A National Industrial Court in Abuja has rescheduled hearing for September 16 in a suit by the Federal Government (FG) against the ongoing strike by the members of Academic Staff Union of Universities (ASUU).
Justice Polycarp Hamman, in ruling on Monday, adjourned till Friday to allow parties file necessary papers.
Justice Hamman declined to application for joinder filed by the Socio-Economic Rights and Accountability Project (SERAP) and rejected its lawyer’s request for the consolidation of the case with an earlier one filed by the group.
At the mention of the case, SERAP’s lawyer, Ebun-Olu Adegboruwa (SAN), said his client seeks to be made a party in the suit with the possibility of having it consolidated with the one the group earlier filed.
Adegboruwa said SERAP filed a similar suit, seeking among others, to compel the Federal Government to honour its 2009 agreement with the striking lecturers.
He added: “We filed a similar suit on 8 September, asking the court to compel the Federal Government to honour an agreement it willingly entered into with ASUU.”
Adegboruwa said his client’s request to be made a party to the suit was forestall duplicity of outcomes concerning the industrial dispute.
Lawyer to the Federal Government, Tijani Gazali (SAN) raised objection to SERAP’s request for the consolidate of both cases.
Gazali contended that SERAP’s application was premature because the case was fixed for mention on Monday.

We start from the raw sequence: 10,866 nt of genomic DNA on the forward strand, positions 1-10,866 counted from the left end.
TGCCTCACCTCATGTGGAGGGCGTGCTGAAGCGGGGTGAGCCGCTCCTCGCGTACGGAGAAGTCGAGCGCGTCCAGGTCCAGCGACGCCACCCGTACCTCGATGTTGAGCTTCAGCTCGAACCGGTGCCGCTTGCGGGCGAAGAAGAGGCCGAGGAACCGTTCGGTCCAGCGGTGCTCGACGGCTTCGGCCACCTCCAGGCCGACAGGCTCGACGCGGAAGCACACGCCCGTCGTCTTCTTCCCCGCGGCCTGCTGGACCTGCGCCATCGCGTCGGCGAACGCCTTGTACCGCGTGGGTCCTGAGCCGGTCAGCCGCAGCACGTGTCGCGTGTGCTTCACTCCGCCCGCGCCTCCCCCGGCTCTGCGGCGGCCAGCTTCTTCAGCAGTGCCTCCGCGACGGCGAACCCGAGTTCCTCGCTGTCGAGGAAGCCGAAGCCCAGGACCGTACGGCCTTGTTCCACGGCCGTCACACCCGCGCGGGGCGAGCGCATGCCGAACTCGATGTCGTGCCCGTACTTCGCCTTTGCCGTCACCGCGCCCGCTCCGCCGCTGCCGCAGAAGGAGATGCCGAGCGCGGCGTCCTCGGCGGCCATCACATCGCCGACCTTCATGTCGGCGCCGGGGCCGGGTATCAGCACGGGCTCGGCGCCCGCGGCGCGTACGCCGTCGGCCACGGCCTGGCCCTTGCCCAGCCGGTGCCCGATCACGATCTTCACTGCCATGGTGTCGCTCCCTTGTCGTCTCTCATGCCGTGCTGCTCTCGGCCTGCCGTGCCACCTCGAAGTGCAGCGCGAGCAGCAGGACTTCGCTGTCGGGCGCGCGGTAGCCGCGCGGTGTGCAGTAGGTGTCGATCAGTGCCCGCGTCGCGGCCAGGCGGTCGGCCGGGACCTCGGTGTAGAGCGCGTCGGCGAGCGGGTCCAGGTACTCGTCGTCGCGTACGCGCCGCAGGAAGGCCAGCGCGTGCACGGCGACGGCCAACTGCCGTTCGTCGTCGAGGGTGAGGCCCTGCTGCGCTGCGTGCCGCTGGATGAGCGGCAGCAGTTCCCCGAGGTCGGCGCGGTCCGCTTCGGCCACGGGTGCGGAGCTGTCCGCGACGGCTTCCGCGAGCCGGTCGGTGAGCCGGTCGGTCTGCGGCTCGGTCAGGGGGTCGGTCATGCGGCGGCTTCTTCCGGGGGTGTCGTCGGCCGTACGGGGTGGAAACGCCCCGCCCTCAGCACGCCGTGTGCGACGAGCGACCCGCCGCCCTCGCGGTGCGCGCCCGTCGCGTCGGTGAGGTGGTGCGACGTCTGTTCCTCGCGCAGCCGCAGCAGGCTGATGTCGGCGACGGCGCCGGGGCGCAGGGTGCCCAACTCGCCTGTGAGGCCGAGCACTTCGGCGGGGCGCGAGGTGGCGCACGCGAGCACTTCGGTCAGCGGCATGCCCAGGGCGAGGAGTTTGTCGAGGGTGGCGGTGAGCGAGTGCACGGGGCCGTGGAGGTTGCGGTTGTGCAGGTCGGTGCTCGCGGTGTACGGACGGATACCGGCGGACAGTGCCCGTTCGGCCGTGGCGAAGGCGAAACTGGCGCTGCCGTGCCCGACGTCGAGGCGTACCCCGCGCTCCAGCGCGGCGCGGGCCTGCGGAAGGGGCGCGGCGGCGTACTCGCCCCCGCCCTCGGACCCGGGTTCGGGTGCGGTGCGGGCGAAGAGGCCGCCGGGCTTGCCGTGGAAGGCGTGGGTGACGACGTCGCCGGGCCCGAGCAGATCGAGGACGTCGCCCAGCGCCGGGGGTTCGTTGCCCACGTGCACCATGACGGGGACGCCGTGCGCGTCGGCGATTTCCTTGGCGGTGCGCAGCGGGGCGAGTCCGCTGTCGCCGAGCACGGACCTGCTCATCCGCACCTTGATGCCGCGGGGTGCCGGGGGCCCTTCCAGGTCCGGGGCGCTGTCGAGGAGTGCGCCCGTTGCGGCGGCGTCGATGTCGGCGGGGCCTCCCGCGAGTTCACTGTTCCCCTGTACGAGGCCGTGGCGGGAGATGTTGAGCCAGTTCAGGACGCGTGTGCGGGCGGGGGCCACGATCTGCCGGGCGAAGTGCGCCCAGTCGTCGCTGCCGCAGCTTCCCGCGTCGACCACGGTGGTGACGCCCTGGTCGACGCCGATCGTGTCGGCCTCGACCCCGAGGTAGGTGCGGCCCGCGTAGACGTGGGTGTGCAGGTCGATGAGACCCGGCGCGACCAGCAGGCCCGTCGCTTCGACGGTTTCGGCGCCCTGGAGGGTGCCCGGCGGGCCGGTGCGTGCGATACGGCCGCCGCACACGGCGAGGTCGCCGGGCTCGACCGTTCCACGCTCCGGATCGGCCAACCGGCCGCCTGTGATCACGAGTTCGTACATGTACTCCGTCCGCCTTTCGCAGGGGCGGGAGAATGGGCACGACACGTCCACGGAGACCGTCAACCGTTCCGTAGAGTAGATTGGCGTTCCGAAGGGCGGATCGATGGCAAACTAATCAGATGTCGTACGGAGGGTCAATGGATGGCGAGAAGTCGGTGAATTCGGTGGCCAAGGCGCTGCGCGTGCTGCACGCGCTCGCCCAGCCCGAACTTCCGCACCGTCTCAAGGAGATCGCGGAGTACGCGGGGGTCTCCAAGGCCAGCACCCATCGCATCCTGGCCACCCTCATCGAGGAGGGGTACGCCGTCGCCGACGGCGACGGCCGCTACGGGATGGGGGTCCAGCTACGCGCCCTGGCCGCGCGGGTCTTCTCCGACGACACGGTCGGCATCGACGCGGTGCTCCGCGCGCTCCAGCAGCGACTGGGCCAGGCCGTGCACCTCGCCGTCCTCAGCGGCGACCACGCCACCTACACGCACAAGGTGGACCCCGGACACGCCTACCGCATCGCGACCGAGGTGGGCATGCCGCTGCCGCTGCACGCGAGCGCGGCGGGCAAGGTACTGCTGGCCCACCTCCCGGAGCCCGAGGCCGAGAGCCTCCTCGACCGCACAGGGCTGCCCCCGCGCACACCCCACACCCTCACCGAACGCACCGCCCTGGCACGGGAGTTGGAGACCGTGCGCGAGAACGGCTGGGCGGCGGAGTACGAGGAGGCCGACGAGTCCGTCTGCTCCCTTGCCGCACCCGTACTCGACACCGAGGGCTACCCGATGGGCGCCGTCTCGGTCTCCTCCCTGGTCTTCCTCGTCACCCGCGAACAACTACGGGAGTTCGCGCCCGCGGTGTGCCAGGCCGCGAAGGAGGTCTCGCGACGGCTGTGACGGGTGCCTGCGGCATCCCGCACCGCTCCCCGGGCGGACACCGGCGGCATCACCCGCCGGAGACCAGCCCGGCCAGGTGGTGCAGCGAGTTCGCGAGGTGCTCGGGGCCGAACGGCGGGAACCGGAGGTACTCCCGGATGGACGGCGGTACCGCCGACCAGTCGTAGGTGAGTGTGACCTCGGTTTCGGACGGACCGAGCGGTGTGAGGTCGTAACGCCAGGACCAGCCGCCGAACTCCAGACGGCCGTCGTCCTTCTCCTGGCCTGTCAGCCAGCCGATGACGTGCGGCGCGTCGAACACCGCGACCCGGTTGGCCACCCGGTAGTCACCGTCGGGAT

In his submission, lawyer to ASUU, Femi Falana, said he was aware of efforts by the lawyers to file necessary documents on Monday.
Ruling, Justice Hamman agreed with the Federal Government lawyer’s argument that the suit was not ripe for consolidation.
The judge said he was only presiding as a vacation judge and that the case would be re-assigned after the court’s vacation.
Justice Hamman then ordered parties in the suit to file and exchange all necessary processes and adjourned till September 16.
Monday’s court session was witnessed by ASUU President, Prof. Emmanuel Osodeke and other officials of the group.
Speaking outside the courtroom, Falana noted that the Federal Government often adopts “dilatory tactics that have a way of prolonging strikes.”
He added: “They (government) are yet to put their house in order. The government has not been able to make a case for the intervention of the court, hence the basis of adjournment.
“This is not the first time the government have adopted this rather dilatory tactics that have a way of prolonging strike.
“We were here last year when you have the resident doctors’ strike. It was the same approach.
“They (the government) said they (the resident doctors) won’t be paid, but at the end of the day, the government had to pay them. And that is what happens all the time.”
Adegboruwa said the Federal Government has abdicated its responsibility of funding public universities, a development that informed the suit filed by his client.